Official says Hamilton County voters treated equally during early voting

Election, vote, voting tile
Election, vote, voting tile

NASHVILLE - Hamilton County Election Administrator Kerry Steelman says county voters were treated equally regardless of race during early voting and will continue to be in today's election.

"No voter is treated differently, nor is any voter treated specially," Steelman, an appointed Republican, said Monday in a statement to the Times Free Press.

Several black officials last week raised concerns about scattered complaints from some black voters that poll officials appeared overly inquisitive about whether their required photo identifications matched their current addresses.

Such questions are to be expected and legal, according to the American Civil Liberties Union-Tennessee and an attorney well-versed in election law. But they said persistent inquiries could pose a problem.

Steelman, who was unavailable for comment Saturday, noted Monday the county had four large voting sites to handle registered voters during early voting. It was servicing early voters who vote in the county's 130 voting precincts on actual election day.

"Each precinct has a unique ballot, meaning there are 130 unique ballots in a General Election and 390 unique ballots in a Primary Election," Steelman said in his statement. "Address verification is essential to [ensure] a voter receives the correct ballot containing the correct races for their respective precinct."

Because of that, he said, "we cannot make the assumption an address on a photo ID is the current address on a voter's registration. The most commonly presented form of photo ID is a Tennessee Driver's License, which for various reasons is frequently inconsistent with a voter's Registration Address."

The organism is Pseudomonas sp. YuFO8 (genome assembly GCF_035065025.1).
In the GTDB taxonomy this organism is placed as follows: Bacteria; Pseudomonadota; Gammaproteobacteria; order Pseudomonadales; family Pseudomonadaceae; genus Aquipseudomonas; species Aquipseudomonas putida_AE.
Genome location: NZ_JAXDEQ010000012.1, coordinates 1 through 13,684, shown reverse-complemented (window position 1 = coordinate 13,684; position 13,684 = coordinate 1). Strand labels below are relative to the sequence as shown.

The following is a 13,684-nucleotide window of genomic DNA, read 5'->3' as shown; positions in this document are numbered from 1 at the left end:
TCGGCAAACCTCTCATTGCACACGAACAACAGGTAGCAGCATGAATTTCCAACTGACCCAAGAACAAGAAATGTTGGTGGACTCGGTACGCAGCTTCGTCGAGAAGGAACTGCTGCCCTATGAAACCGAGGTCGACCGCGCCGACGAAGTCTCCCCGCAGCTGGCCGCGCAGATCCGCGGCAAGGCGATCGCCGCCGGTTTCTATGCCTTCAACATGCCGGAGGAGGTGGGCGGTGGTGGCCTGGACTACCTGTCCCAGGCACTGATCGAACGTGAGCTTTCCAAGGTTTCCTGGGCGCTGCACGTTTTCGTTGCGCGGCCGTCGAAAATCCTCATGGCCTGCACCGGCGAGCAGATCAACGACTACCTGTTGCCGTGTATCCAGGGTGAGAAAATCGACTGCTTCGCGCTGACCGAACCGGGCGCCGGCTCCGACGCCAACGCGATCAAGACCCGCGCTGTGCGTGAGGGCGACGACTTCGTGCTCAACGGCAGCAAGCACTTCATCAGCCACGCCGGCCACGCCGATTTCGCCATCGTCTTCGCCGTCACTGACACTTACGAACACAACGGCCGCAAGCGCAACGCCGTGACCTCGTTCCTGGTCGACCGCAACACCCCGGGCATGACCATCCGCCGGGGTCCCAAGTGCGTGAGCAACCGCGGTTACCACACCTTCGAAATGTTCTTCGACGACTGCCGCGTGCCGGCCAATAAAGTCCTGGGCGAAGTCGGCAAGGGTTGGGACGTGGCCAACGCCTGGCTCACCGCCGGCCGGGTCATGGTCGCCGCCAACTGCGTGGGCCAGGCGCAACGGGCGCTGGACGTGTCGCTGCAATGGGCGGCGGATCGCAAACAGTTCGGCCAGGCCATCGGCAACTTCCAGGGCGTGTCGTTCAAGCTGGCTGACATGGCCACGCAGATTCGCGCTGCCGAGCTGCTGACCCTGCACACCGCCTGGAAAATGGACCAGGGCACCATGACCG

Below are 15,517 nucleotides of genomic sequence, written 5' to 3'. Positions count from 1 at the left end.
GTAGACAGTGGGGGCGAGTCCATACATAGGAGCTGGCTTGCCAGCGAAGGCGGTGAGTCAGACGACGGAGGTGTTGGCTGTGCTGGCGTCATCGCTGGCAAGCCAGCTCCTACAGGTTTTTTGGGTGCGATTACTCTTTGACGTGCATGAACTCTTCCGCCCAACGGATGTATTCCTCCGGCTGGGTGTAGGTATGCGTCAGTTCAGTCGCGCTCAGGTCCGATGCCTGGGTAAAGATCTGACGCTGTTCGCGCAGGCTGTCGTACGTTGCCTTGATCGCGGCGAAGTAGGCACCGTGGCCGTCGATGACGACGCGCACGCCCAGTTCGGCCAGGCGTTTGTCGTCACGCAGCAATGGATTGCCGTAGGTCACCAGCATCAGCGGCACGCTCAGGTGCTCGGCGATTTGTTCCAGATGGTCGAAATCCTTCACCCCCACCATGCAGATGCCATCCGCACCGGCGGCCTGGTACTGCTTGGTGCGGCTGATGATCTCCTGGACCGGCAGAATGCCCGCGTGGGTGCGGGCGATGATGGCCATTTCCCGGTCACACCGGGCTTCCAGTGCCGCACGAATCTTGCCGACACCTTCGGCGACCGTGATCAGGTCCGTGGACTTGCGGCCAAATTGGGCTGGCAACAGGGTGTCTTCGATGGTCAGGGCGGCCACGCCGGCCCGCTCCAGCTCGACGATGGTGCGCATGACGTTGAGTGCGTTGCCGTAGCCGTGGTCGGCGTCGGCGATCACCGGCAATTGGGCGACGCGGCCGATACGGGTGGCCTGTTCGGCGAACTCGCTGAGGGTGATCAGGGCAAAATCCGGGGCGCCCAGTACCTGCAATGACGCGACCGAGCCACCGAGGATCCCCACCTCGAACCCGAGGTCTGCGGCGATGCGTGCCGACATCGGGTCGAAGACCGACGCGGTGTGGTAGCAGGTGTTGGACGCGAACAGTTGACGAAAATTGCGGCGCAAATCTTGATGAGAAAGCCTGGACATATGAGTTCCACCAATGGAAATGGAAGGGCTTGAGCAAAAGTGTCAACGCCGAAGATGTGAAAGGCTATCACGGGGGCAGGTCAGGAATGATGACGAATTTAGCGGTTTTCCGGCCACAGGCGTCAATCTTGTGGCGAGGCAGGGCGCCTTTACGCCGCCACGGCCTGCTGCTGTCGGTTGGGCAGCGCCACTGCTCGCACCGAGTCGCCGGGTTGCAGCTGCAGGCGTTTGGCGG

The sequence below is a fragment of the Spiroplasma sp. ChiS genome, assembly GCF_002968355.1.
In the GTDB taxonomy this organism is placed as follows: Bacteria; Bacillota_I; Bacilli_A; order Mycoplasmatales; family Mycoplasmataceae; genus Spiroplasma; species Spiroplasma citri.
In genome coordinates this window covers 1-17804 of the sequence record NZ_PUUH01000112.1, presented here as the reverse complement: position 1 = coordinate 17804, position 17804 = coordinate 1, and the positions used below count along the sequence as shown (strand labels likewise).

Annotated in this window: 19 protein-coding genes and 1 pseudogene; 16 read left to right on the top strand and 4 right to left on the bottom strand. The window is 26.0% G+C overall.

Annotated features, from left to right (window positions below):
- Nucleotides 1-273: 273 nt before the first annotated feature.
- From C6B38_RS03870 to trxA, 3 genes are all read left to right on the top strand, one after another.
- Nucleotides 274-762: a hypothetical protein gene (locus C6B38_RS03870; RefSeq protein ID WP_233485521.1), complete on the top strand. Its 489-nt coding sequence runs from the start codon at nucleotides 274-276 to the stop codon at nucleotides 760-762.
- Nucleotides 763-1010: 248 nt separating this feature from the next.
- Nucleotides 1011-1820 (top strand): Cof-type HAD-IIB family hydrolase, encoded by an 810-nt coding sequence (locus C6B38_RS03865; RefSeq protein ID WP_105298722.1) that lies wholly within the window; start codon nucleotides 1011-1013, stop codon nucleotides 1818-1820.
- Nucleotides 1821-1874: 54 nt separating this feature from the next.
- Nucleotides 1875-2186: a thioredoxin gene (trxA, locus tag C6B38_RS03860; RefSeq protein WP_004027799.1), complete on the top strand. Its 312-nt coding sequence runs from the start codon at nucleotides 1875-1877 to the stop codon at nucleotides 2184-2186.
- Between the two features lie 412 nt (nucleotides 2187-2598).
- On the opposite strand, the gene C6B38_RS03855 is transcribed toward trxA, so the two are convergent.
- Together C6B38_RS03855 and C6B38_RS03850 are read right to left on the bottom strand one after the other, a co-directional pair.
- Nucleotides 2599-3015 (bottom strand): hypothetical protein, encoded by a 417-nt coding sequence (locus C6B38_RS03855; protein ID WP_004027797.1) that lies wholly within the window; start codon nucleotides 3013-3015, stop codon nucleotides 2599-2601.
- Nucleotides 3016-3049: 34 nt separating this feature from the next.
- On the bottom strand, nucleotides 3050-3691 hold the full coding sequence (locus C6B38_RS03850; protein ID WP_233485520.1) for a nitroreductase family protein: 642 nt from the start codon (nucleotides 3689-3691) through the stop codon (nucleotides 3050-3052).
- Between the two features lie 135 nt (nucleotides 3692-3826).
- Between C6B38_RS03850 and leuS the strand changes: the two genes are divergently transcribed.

Steelman said that, although state law requires notification of the Tennessee Department of Safety and Homeland Security within 10 days of an address change, "there is no requirement for issuance of a new license."

Moreover, the election administrator pointed out, state election law allows use of a driver's license even if it's expired.

"As such, election workers are trained to ask every voter to confirm their current address is consistent with the address on their voter registration."

Outlining the process further, Steelman said that "after the address is confirmed and the correct ballot identified, an application is printed and the voter is asked to further verify the address printed on the application as a fail-safe measure to [ensure] the correct ballot is being provided."

According to the Tennessee Secretary of State's website, if a voter has moved from one address to another within the same county and his or her current address doesn't match the permanent voter registration, the voter must complete an affidavit before being allowed to vote. An attorney, meanwhile, advises they should also bring a recent bill, such as a power or phone bill, showing their new address to smooth the process.

The voter will be required to vote either at their new polling location or, in some counties, a central location designated by the county election commission office.

If you moved from one Tennessee county to another and didn't change your registration, you're out of luck. Registration in another county does not transfer to the new county. Voters have to register again and the deadline for that passed 30 days ago, according to the state Division of Elections website at sos.tn.gov/elections.

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